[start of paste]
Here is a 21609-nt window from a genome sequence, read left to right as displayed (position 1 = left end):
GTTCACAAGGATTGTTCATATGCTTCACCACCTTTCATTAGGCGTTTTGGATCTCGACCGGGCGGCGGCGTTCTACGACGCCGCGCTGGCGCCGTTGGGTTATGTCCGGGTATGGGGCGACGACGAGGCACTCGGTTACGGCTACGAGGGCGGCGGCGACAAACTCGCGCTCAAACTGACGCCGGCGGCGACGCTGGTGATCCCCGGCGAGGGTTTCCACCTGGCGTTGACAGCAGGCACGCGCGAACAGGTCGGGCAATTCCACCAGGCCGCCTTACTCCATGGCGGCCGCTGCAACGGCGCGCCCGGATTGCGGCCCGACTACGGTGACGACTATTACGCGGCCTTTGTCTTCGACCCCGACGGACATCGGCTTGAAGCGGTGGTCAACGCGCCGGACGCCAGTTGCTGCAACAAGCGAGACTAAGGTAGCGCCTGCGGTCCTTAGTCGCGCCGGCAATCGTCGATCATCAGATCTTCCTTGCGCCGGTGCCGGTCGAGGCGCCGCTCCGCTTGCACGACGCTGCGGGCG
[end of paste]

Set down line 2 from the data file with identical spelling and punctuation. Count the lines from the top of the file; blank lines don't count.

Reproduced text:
GTTCACAAGGATTGTTCATATGCTTCACCACCTTTCATTAGGCGTTTTGGATCTCGACCGGGCGGCGGCGTTCTACGACGCCGCGCTGGCGCCGTTGGGTTATGTCCGGGTATGGGGCGACGACGAGGCACTCGGTTACGGCTACGAGGGCGGCGGCGACAAACTCGCGCTCAAACTGACGCCGGCGGCGACGCTGGTGATCCCCGGCGAGGGTTTCCACCTGGCGTTGACAGCAGGCACGCGCGAACAGGTCGGGCAATTCCACCAGGCCGCCTTACTCCATGGCGGCCGCTGCAACGGCGCGCCCGGATTGCGGCCCGACTACGGTGACGACTATTACGCGGCCTTTGTCTTCGACCCCGACGGACATCGGCTTGAAGCGGTGGTCAACGCGCCGGACGCCAGTTGCTGCAACAAGCGAGACTAAGGTAGCGCCTGCGGTCCTTAGTCGCGCCGGCAATCGTCGATCATCAGATCTTCCTTGCGCCGGTGCCGGTCGAGGCGCCGCTCCGCTTGCACGACGCTGCGGGCG